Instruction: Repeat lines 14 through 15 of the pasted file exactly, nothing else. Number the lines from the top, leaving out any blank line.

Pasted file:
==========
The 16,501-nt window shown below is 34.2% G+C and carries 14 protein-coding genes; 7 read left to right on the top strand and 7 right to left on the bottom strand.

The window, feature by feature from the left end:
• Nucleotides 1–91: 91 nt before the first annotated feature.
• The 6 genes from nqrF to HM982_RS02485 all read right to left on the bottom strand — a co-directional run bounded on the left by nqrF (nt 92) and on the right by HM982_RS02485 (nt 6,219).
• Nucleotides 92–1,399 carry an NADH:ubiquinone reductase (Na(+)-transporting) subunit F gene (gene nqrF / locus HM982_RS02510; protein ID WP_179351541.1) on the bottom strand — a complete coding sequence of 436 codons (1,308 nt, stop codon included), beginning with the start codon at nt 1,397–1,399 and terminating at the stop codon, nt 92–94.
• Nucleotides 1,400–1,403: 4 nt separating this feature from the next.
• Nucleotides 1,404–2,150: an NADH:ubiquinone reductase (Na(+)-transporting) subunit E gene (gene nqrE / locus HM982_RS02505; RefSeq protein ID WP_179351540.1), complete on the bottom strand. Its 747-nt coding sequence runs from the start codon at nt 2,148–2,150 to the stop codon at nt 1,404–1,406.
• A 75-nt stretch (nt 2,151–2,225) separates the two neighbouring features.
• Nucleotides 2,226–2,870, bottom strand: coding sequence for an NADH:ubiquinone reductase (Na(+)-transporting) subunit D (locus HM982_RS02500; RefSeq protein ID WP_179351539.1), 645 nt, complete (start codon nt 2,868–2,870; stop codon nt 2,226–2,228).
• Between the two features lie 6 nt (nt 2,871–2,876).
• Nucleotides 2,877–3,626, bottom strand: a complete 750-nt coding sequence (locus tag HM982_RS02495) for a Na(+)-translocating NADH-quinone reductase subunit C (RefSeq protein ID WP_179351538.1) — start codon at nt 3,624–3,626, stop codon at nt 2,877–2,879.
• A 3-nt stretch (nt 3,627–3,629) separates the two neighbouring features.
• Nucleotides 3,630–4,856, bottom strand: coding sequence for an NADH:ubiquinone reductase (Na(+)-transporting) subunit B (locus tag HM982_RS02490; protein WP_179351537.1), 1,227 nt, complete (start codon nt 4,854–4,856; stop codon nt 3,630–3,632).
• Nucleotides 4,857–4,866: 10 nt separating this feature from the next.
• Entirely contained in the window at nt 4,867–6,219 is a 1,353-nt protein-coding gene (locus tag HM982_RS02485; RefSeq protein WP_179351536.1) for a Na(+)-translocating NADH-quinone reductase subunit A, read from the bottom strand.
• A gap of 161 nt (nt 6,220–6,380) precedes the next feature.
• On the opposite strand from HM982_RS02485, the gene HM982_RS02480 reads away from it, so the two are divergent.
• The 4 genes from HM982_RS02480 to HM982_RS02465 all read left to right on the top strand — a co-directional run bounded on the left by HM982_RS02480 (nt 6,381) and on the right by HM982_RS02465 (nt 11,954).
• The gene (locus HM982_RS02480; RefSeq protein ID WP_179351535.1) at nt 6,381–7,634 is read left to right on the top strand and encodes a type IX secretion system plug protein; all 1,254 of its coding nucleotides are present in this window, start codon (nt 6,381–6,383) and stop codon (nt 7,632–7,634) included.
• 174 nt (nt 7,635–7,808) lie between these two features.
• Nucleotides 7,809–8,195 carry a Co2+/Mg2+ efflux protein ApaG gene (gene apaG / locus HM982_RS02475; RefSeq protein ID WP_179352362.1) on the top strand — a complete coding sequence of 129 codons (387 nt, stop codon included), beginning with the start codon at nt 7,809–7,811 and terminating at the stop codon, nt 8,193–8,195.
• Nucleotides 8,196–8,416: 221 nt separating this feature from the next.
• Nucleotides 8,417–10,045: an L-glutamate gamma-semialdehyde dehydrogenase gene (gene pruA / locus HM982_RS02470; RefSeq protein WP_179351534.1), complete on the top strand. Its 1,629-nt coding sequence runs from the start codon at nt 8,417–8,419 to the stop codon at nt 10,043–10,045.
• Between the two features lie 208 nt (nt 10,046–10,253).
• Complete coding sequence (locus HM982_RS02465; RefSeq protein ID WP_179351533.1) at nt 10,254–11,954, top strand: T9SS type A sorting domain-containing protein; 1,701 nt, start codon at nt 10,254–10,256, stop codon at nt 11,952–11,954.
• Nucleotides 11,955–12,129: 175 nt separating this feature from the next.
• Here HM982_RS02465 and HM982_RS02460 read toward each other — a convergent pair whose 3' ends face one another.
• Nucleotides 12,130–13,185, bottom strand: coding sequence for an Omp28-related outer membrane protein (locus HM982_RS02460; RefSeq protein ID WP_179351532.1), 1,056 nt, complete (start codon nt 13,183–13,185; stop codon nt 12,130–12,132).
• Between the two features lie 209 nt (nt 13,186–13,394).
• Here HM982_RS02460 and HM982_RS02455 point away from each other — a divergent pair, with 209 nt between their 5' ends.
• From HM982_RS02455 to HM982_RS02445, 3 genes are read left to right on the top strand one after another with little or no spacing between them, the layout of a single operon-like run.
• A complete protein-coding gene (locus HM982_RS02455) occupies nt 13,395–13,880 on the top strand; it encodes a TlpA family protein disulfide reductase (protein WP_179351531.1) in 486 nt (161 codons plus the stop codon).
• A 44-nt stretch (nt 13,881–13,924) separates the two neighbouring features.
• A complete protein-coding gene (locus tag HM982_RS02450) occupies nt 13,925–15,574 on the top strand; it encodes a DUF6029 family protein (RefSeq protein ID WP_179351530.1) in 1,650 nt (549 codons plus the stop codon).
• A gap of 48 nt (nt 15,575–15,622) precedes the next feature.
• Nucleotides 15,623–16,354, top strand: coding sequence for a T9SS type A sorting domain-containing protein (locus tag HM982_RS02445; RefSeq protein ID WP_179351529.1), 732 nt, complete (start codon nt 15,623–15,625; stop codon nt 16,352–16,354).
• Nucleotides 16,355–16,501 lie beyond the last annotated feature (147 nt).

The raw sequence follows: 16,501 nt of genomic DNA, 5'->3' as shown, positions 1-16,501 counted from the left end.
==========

• Nucleotides 4,857–4,866: 10 nt separating this feature from the next.
• Entirely contained in the window at nt 4,867–6,219 is a 1,353-nt protein-coding gene (locus tag HM982_RS02485; RefSeq protein WP_179351536.1) for a Na(+)-translocating NADH-quinone reductase subunit A, read from the bottom strand.